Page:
Singer Dame Cleo Laine has paid tribute to her late husband, jazz legend Sir John Dankworth, as a plaque was placed at his Highams Park childhood home.

The acclaimed scat singer, famous for her vocal range, visited the house in Hollywood Way where Sir John grew up in the 1930s as Waltham Forest Council and the National Jazz Archive unveiled the commemorative blue plaque on Friday.

The saxophonist grew up in a family of musicians, his mother a choir mistress and his sister a music teacher, and Dame Cleo hailed the influence they had on the icon.

The singer, whose daughter Jacqui is a jazz musician, while son Alec is a bassist, said: “We never said our children had to be musicians but they couldn’t escape it, it was all around them.

“It was the same with John. With the influence of his mother on the musical part of his life he grew up with it. His sister carried it on and it got to the point where being musical was almost the norm. He’d be thrilled to bits the plaque’s going up.”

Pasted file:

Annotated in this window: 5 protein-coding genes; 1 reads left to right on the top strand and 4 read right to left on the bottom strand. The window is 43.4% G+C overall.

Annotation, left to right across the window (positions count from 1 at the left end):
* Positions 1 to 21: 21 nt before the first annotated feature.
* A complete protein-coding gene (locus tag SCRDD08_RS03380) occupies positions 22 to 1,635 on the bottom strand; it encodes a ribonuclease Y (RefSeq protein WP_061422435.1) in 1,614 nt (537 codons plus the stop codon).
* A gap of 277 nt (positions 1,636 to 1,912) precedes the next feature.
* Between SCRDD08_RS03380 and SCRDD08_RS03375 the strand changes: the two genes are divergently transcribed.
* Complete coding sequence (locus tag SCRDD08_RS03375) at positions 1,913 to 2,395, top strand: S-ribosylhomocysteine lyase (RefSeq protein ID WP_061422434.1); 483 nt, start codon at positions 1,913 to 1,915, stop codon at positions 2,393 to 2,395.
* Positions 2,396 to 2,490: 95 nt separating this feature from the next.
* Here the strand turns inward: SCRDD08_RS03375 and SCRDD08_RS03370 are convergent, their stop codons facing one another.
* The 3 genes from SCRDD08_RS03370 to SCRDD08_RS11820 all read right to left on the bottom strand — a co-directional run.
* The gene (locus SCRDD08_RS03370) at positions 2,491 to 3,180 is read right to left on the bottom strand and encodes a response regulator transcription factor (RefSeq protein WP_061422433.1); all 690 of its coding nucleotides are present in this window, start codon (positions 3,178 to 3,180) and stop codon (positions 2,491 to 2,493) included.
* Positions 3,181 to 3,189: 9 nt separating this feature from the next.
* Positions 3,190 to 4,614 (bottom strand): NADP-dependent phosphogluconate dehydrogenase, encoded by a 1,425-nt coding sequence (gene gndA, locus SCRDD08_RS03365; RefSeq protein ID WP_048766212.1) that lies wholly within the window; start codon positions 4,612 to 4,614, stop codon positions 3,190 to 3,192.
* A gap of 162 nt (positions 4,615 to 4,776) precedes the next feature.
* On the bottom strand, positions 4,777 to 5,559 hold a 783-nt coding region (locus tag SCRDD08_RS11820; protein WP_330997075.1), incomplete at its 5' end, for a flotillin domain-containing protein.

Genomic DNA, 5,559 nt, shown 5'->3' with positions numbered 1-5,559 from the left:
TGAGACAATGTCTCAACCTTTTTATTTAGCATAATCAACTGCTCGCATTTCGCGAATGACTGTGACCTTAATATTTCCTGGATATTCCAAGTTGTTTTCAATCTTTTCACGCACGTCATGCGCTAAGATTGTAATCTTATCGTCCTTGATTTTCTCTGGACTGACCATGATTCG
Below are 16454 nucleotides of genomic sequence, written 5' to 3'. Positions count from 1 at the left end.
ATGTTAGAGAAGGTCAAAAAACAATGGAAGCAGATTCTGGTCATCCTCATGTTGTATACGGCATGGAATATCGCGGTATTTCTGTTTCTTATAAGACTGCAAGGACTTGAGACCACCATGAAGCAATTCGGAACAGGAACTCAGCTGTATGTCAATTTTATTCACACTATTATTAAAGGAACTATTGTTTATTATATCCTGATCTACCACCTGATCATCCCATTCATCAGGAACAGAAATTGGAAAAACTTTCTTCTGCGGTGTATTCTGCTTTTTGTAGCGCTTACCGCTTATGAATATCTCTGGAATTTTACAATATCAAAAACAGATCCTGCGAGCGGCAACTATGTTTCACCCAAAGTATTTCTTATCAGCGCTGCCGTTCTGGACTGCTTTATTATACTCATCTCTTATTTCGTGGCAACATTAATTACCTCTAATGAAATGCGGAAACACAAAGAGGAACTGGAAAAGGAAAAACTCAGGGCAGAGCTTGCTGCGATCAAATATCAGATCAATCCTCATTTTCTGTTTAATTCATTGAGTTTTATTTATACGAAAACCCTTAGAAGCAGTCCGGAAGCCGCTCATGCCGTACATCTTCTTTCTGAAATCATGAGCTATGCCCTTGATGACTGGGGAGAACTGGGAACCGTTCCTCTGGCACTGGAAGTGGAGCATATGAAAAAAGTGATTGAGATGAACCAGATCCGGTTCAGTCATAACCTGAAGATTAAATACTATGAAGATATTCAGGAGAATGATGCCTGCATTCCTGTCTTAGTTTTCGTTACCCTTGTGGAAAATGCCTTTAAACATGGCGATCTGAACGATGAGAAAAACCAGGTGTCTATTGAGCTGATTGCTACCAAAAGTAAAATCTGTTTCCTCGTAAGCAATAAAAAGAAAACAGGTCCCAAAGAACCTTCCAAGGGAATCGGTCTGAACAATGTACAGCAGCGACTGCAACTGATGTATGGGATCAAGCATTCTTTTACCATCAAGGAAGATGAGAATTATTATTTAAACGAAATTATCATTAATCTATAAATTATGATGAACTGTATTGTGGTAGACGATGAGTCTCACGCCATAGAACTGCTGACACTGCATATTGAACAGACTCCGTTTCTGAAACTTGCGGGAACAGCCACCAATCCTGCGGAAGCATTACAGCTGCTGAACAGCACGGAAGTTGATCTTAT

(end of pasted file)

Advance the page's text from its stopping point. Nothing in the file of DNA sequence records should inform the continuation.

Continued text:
The plaque replaces one installed a few years ago, which alluded to Sir John’s disliked nickname ‘Johnny’ and which called him a “saxophinist”.

Dame Cleo added: “It was badly spelt and he was very on the ball about spelling. He’d be very happy it’s now correct.”

Sir John was taught at Sir George Monoux Grammar School in Walthamstow, as it was known then, and learned violin, piano and the clarinet.

It was in the 1950s when his musical career took off though, forming The Dankworth Seven before composing scores for TV series The Avengers and Tomorrow’s World.

He passed away in February 2010.

Archive founder and jazz figure Digby Fairweather said the plaque was recognition of the late saxophonist’s abiding influence on the genre.

He pointed to the Wavendon Allmusic Plan, Sir John’s charity which continues to support the disadvantaged with music workshops and educational projects today.

He added: “I’m absolutely delighted. It’s been a great day and we miss him terribly. He was an extremely welcoming and kind man as well as one of the greatest jazz musicians in the world.”

Granddaughter Emily Dankworth is continuing the jazz family dynasty, singing and studying at the Guild Hall School of Music, and said: “It’s great to know where my grandfather grew up. It’s a very special day.”

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